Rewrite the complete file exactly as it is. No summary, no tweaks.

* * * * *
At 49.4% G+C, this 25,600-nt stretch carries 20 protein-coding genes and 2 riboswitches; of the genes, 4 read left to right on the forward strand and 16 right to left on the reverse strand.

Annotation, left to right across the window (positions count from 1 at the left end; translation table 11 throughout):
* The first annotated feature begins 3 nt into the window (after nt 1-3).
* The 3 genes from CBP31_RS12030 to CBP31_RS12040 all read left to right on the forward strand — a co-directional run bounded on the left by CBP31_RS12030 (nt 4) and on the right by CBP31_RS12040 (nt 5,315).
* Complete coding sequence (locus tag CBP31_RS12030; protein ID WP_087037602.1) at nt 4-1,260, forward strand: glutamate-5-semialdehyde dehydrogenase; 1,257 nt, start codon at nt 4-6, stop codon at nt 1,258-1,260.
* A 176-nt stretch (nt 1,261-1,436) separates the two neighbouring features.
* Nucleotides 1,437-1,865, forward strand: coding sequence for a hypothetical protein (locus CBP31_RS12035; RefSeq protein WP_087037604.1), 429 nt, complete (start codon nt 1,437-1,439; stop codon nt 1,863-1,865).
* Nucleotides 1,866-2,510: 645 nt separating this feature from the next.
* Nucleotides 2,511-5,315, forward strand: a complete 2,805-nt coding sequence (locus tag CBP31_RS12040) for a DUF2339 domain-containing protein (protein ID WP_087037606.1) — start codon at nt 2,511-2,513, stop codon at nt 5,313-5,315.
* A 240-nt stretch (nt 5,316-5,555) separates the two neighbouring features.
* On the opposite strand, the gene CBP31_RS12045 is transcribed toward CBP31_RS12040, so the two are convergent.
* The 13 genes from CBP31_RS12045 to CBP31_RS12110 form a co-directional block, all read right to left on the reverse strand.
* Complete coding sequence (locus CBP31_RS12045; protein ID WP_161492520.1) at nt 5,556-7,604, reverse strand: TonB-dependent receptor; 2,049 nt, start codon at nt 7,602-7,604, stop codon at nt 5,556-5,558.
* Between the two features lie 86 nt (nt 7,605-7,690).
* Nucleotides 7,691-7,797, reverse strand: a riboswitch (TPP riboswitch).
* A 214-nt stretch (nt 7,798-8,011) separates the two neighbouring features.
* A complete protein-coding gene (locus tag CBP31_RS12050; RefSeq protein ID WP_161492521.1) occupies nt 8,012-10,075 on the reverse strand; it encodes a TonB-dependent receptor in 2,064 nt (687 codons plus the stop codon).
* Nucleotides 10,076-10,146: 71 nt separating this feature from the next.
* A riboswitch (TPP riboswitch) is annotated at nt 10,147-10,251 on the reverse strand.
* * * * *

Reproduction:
At 49.4% G+C, this 25,600-nt stretch carries 20 protein-coding genes and 2 riboswitches; of the genes, 4 read left to right on the forward strand and 16 right to left on the reverse strand.

Annotation, left to right across the window (positions count from 1 at the left end; translation table 11 throughout):
* The first annotated feature begins 3 nt into the window (after nt 1-3).
* The 3 genes from CBP31_RS12030 to CBP31_RS12040 all read left to right on the forward strand — a co-directional run bounded on the left by CBP31_RS12030 (nt 4) and on the right by CBP31_RS12040 (nt 5,315).
* Complete coding sequence (locus tag CBP31_RS12030; protein ID WP_087037602.1) at nt 4-1,260, forward strand: glutamate-5-semialdehyde dehydrogenase; 1,257 nt, start codon at nt 4-6, stop codon at nt 1,258-1,260.
* A 176-nt stretch (nt 1,261-1,436) separates the two neighbouring features.
* Nucleotides 1,437-1,865, forward strand: coding sequence for a hypothetical protein (locus CBP31_RS12035; RefSeq protein WP_087037604.1), 429 nt, complete (start codon nt 1,437-1,439; stop codon nt 1,863-1,865).
* Nucleotides 1,866-2,510: 645 nt separating this feature from the next.
* Nucleotides 2,511-5,315, forward strand: a complete 2,805-nt coding sequence (locus tag CBP31_RS12040) for a DUF2339 domain-containing protein (protein ID WP_087037606.1) — start codon at nt 2,511-2,513, stop codon at nt 5,313-5,315.
* A 240-nt stretch (nt 5,316-5,555) separates the two neighbouring features.
* On the opposite strand, the gene CBP31_RS12045 is transcribed toward CBP31_RS12040, so the two are convergent.
* The 13 genes from CBP31_RS12045 to CBP31_RS12110 form a co-directional block, all read right to left on the reverse strand.
* Complete coding sequence (locus CBP31_RS12045; protein ID WP_161492520.1) at nt 5,556-7,604, reverse strand: TonB-dependent receptor; 2,049 nt, start codon at nt 7,602-7,604, stop codon at nt 5,556-5,558.
* Between the two features lie 86 nt (nt 7,605-7,690).
* Nucleotides 7,691-7,797, reverse strand: a riboswitch (TPP riboswitch).
* A 214-nt stretch (nt 7,798-8,011) separates the two neighbouring features.
* A complete protein-coding gene (locus tag CBP31_RS12050; RefSeq protein ID WP_161492521.1) occupies nt 8,012-10,075 on the reverse strand; it encodes a TonB-dependent receptor in 2,064 nt (687 codons plus the stop codon).
* Nucleotides 10,076-10,146: 71 nt separating this feature from the next.
* A riboswitch (TPP riboswitch) is annotated at nt 10,147-10,251 on the reverse strand.